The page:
For this week’s Wordy Wednesday, I originally thought we’d follow on from the unintentional theme we seem to have going this week – book addiction – and talk about all those wonderful words that can be used to describe our addiction (yes, I’m totally including you in it).
There are many of them – bibliophilia, tsundoku (a drive to buying books that don’t read), and lesesucht* (reading addiction – see also: lesewut, or reading rage and leserei, or reading mania) to name but a few. And then, of course, there’s good old ‘bookworm’ – which is where my research went careening off in another direction.
I’m a Bookworm, Loud and Proud!
I don’t know about you, but I find that being called a bookworm is rather a source of pride. Yes, I absolutely devour books (in an entirely metaphorical sense – fret not), and I’m not ashamed of that.
What’s more, I’ve always assumed that the term is derived from those little bugs that like to more literally munch their way through books. The Oxford Dictionary calls them “the larva of a wood-boring beetle which feeds on the paper and glue in books”, but also the term has referred to spider beetles, silverfish, and moths too.
Sure, being compared to these little critters is not the most flattering, but it makes sense – right? We’re metaphorically doing what they do literally. It’s an easy link to make and sure, that fact probably helped bolster the term being used for humans too.
Except, interestingly, that’s not where the term ‘bookworm’ in the sense that we use it originally comes from
Regardless of any pride we may feel today, being called a bookworm was once a terrible insult, one used when someone reads too much (as if there’s such a thing as reading too much). The Merriam-Webster dictionary says:
The worm in that epithet for the constant reader does not refer to larvae or the earthworm, as some children’s library posters might have you believe, and does not allude to the figurative devouring of books. Rather, the sense of worm being used is the one applied to a human being who is an object of contempt, and since Elizabethan times, the human bookworm has been looked upon with varying degrees of disapproval.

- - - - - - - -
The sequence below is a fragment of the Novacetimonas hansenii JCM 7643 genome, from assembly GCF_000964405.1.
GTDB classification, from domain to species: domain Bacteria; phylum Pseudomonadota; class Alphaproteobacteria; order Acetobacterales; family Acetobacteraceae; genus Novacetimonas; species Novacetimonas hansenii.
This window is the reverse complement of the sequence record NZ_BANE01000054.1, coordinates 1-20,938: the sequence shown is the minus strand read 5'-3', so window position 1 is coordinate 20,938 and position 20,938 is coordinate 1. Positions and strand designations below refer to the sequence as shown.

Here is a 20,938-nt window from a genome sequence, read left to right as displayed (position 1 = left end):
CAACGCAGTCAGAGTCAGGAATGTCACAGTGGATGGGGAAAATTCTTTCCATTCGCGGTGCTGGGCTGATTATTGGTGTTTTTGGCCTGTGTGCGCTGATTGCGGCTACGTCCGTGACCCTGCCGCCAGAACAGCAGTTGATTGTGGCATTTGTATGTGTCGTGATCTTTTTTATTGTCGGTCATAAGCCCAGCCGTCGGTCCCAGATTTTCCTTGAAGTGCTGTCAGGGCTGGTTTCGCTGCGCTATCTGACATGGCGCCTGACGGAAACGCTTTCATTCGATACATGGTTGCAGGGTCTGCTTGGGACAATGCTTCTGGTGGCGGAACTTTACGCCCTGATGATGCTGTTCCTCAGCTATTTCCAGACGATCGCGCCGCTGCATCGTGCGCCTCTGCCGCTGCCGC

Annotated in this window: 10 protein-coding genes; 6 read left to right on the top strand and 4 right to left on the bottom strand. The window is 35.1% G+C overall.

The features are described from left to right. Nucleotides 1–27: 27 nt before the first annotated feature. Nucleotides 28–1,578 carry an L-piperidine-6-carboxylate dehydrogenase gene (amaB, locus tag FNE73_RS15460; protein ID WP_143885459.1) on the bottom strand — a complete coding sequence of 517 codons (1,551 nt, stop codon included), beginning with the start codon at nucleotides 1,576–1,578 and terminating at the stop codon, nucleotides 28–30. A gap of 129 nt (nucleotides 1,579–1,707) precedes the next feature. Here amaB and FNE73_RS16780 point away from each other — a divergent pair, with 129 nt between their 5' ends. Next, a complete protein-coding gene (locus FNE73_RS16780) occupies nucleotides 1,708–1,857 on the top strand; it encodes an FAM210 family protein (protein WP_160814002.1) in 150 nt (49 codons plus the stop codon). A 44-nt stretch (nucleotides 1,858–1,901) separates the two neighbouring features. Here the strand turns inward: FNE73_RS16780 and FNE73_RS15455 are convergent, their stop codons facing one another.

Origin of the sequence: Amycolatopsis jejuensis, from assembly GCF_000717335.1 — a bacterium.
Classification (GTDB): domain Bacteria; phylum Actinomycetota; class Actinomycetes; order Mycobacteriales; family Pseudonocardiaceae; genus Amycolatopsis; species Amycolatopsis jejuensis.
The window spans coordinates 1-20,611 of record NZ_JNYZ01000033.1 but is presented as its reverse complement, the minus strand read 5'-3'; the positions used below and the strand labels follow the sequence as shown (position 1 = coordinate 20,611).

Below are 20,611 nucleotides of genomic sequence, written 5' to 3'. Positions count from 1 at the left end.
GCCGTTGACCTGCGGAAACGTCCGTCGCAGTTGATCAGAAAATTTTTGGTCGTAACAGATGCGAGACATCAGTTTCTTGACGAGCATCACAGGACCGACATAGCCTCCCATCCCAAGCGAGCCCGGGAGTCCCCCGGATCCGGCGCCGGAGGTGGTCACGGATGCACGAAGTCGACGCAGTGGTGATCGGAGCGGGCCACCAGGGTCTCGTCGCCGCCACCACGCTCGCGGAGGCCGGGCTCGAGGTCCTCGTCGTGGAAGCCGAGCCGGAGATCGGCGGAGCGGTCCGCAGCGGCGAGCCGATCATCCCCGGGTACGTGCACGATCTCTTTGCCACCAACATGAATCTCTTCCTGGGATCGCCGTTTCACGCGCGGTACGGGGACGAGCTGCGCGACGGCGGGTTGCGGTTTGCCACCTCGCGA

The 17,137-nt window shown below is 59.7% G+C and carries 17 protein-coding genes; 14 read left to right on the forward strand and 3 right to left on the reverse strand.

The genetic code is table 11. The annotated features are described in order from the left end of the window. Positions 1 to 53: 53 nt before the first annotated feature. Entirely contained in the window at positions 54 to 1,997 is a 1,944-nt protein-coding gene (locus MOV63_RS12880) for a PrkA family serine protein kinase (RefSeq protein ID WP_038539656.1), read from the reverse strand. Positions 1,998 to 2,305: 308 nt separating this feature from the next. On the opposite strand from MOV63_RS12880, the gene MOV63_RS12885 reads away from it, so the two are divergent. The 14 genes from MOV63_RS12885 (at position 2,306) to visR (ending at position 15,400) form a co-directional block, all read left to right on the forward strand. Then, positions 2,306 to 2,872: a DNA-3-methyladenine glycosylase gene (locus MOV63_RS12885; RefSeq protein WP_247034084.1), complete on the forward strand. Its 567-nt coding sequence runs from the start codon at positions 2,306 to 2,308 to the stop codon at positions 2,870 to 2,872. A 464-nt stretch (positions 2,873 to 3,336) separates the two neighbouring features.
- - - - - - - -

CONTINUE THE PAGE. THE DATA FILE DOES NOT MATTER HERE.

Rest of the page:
For a long time, being called a bookworm implied that you were self-absorbed, that you were lazy, and good for nothing. Ben Jonson once called someone a “whore-son bookworm”, and the word ‘bookworm’ was often prefixed with the word ‘mere’. Mere bookworms…
A bookworm, rather than being someone who devours books, was indeed someone who was addicted to books in the most negative sense, and someone who would read anything and everything, without discernment or judgement. A kind of bookish slut, then, or a reading tart. A slattern who cares not for the quality of the object itself but merely the pleasure derived from it. (Is it bad that I feel that description fits me pretty perfectly?)
In much the same way as feminists reclaim insults such as ‘slut’ and ‘bitch’, so book lovers have reclaimed the insult ‘bookworm’. Today, the term has a much more positive connotation, and being called a bookworm is indeed a good thing.
Rather than referring to sluttishness and addiction, it now refers to love and devotion – the scarlet woman got married and settled down, perhaps. Rather than being someone to look down on, bookworms are now embraced in society, and that’s exactly how it should be. And if we have to be considered literary floozies as part of that? Well so be it.
*I might come back to this word and all its derivation at a later date… what a fascinating concept.